#392  
Old 08-19-2006, 11:52 AM
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Is there any English translation of that book? The "Princess Masako-Imprisoned Butterfly" one?
  #393  
Old 08-19-2006, 02:30 PM
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Quote:
Originally Posted by Jo of Palatine
It's not so easy. If you do ultrasound and you see the penis of the baby boy, then it's clear, it's a boy. But if you don't see his penis, it doesn't mean it's a girl because it could be that the sign of the baby's maleness is just hidden. That's why here in Germany, a lot of gynacologists offer the possibility to film the ultrasound results over hours till you get the movement that exposes the signs of the gender....
My friend is now in her 21st week of pregnancy. She and her husband both wanted to know the sex of their baby. She was told that if the sex of the baby couldn't be determined during the routine ultrasound of her 18th week, then she could do a second more advanced ultrasound, which is a 3D ultrasound. You have to pay a little bit more but you can see things more clearly. I don't know if such equipment is available in Japan, but if it were and someone wanted to know enough, it could be performed.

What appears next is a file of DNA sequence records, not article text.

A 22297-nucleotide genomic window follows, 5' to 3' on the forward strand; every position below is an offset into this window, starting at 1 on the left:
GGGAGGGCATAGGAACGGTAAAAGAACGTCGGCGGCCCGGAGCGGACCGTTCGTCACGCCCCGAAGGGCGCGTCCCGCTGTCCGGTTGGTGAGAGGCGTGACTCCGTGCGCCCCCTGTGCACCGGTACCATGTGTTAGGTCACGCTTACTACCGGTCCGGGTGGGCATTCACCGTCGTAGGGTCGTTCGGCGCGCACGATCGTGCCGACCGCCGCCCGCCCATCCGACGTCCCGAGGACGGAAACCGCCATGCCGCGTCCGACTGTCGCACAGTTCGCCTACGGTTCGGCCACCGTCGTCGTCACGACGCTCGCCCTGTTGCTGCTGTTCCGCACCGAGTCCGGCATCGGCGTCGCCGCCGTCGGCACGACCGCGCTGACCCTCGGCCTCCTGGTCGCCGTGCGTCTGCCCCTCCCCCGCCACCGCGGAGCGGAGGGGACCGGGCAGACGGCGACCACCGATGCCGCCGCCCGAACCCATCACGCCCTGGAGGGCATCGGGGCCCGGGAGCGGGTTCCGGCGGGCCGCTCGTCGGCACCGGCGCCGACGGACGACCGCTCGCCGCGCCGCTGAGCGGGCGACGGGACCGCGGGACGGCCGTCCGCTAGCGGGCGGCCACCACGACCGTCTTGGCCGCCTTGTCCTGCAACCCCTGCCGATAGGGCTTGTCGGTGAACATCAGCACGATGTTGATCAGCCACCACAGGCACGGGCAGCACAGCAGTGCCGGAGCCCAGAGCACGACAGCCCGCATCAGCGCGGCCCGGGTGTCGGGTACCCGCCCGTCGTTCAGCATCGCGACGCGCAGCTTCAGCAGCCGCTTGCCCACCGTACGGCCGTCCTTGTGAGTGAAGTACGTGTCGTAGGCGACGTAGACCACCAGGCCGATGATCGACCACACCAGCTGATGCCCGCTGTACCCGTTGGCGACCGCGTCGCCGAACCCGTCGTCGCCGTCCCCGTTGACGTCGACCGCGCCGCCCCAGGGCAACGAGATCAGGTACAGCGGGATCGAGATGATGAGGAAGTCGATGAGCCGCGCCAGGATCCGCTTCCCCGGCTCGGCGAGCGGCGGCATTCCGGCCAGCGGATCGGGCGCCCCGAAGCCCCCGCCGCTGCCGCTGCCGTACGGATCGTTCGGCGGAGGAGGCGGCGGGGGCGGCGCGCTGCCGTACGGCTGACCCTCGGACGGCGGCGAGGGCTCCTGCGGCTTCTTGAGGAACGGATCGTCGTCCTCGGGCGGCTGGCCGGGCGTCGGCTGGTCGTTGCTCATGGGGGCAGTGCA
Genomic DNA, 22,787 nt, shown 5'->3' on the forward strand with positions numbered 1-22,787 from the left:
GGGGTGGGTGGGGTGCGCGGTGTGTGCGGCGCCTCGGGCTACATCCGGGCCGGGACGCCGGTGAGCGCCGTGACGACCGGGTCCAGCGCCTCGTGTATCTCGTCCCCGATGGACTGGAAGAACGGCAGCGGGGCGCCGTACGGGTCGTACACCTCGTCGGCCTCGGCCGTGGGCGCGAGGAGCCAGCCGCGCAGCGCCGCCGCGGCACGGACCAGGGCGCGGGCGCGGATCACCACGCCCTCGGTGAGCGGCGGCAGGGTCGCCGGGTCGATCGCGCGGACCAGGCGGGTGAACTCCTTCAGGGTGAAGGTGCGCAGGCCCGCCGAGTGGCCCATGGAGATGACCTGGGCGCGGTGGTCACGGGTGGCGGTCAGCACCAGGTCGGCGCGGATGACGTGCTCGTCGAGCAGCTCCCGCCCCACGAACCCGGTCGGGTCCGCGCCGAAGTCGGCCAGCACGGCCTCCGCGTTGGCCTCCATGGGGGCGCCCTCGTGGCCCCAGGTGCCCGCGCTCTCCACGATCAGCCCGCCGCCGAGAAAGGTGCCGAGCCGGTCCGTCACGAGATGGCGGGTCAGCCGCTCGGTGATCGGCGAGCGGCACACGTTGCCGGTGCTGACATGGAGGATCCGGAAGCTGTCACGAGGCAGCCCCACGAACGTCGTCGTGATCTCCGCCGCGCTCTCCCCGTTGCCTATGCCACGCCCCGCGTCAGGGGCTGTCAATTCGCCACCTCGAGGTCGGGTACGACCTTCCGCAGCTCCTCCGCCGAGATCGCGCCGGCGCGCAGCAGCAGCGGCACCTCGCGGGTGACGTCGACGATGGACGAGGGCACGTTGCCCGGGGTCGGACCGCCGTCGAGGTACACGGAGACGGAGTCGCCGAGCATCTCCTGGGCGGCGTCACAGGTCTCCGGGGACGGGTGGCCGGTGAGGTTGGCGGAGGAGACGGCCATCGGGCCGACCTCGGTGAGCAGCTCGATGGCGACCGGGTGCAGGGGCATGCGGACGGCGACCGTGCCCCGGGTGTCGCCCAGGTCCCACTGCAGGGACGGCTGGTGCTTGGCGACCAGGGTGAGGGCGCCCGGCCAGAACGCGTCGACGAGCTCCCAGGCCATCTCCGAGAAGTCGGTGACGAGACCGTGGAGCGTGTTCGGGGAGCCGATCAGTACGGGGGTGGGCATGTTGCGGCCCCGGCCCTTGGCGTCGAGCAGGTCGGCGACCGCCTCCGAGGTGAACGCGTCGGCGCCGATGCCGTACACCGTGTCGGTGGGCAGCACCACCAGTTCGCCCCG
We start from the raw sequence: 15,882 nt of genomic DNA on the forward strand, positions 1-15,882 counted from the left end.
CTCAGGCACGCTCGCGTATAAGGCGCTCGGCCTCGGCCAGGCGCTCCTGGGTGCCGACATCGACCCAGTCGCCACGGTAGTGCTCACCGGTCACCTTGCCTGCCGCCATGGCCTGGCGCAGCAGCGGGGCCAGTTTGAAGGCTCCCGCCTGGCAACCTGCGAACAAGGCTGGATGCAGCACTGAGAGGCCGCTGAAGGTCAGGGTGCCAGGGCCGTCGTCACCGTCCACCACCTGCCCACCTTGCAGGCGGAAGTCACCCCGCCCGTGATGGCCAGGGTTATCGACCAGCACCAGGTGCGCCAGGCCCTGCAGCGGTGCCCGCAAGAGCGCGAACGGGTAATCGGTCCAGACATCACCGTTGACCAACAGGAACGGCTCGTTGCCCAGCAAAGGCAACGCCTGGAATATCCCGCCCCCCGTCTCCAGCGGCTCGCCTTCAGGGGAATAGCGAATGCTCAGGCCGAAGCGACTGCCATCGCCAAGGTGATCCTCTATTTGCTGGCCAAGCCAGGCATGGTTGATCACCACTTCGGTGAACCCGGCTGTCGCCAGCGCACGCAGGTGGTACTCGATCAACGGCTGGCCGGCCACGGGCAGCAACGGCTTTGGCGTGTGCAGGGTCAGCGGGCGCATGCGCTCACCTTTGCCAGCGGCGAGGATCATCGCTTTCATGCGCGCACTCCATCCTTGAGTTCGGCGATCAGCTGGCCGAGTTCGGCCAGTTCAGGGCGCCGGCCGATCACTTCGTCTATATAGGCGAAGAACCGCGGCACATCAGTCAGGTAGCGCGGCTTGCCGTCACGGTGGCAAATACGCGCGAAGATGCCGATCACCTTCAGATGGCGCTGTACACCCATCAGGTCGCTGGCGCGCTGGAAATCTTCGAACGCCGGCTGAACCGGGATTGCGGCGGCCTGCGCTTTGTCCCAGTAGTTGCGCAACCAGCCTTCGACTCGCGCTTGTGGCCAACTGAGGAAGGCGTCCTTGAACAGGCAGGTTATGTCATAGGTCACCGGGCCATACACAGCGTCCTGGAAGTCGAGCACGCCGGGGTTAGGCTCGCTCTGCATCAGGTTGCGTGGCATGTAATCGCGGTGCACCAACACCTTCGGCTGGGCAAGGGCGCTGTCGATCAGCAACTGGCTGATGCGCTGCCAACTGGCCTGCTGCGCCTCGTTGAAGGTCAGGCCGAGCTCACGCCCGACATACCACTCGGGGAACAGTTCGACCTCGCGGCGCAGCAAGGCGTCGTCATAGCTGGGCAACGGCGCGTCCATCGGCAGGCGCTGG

Quote:
Originally Posted by Toledo
On behalf of all men in the planet I apologize for all the trouble we are making because of our Y chromosome.
Very funny Toledo! If only the IHA were so humble about that Y chromosome!
  #394  
Old 08-20-2006, 12:18 AM
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Quote:
Originally Posted by SyberiaWinx